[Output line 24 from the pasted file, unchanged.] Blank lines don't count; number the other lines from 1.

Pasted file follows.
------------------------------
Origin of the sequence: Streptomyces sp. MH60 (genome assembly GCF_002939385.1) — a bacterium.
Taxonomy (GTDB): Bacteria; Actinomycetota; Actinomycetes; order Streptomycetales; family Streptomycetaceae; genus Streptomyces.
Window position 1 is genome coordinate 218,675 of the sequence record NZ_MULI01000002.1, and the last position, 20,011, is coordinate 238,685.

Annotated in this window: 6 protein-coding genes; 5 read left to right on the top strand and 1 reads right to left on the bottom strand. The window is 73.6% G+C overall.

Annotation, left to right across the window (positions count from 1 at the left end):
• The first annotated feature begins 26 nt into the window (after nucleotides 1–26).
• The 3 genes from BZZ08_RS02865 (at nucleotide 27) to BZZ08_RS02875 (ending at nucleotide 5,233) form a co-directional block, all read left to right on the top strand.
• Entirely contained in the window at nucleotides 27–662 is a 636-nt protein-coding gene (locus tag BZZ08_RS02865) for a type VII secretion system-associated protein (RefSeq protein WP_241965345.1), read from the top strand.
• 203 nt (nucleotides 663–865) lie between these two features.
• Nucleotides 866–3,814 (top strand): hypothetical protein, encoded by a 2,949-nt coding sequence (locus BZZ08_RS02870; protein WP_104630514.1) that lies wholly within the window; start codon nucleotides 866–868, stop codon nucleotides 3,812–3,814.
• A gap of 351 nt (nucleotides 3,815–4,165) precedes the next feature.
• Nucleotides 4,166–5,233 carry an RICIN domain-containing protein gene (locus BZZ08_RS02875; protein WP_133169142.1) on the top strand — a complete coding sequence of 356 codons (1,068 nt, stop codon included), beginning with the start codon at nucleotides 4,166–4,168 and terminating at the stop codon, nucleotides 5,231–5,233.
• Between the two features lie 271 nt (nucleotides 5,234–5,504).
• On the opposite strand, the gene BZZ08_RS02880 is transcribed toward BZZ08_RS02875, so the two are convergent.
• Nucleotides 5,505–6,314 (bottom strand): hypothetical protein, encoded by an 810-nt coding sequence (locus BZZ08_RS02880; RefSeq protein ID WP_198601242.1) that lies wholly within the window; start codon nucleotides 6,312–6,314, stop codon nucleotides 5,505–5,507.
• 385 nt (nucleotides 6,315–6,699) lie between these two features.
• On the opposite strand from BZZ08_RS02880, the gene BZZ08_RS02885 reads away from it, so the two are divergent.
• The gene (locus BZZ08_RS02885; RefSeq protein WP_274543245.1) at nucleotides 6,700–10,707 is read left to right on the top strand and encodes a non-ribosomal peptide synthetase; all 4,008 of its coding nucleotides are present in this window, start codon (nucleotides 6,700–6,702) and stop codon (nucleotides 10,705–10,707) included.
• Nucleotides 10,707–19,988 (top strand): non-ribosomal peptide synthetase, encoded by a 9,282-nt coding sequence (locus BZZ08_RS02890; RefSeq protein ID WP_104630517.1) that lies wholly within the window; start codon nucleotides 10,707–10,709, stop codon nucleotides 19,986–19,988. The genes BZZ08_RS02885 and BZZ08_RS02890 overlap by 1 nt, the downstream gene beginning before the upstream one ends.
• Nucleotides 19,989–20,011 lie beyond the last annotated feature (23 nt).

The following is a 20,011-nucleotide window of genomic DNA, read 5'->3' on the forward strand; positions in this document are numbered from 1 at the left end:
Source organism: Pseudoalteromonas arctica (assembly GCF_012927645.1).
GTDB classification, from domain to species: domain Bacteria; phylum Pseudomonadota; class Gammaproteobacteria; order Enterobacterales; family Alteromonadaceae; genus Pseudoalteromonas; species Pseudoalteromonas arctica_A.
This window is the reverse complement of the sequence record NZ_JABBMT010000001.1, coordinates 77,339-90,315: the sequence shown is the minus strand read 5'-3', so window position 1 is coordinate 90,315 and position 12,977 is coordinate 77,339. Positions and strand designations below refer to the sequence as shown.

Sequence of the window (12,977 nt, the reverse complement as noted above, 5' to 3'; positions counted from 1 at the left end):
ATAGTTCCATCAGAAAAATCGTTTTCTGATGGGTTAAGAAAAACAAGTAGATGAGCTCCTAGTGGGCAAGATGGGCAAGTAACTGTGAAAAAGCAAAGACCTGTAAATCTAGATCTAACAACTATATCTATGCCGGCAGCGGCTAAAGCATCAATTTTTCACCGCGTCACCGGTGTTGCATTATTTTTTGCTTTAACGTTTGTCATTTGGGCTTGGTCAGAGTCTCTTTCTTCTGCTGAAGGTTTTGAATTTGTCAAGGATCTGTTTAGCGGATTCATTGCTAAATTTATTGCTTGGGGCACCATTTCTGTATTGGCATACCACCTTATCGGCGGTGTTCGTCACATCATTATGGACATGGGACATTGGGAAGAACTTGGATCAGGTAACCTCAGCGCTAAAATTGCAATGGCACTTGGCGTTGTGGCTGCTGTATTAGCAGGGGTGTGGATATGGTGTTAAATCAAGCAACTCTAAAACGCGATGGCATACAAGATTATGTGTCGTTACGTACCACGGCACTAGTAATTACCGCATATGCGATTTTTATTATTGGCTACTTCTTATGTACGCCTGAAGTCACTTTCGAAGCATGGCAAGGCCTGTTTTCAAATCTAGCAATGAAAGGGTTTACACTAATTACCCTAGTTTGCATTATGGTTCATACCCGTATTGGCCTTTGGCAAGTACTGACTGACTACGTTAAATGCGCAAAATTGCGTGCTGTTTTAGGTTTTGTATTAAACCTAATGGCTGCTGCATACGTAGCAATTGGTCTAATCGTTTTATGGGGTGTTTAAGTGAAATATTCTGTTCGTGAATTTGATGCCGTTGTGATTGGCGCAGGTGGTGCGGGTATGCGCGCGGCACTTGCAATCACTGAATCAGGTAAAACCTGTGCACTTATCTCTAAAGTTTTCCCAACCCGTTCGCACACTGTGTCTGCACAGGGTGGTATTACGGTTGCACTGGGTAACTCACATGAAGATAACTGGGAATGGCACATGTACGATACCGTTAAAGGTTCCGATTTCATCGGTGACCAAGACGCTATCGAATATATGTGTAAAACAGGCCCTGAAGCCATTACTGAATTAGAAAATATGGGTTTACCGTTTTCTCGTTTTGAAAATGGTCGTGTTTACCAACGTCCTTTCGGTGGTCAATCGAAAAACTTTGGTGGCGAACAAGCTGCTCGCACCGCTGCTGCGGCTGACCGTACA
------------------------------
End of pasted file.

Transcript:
This window is the reverse complement of the sequence record NZ_JABBMT010000001.1, coordinates 77,339-90,315: the sequence shown is the minus strand read 5'-3', so window position 1 is coordinate 90,315 and position 12,977 is coordinate 77,339. Positions and strand designations below refer to the sequence as shown.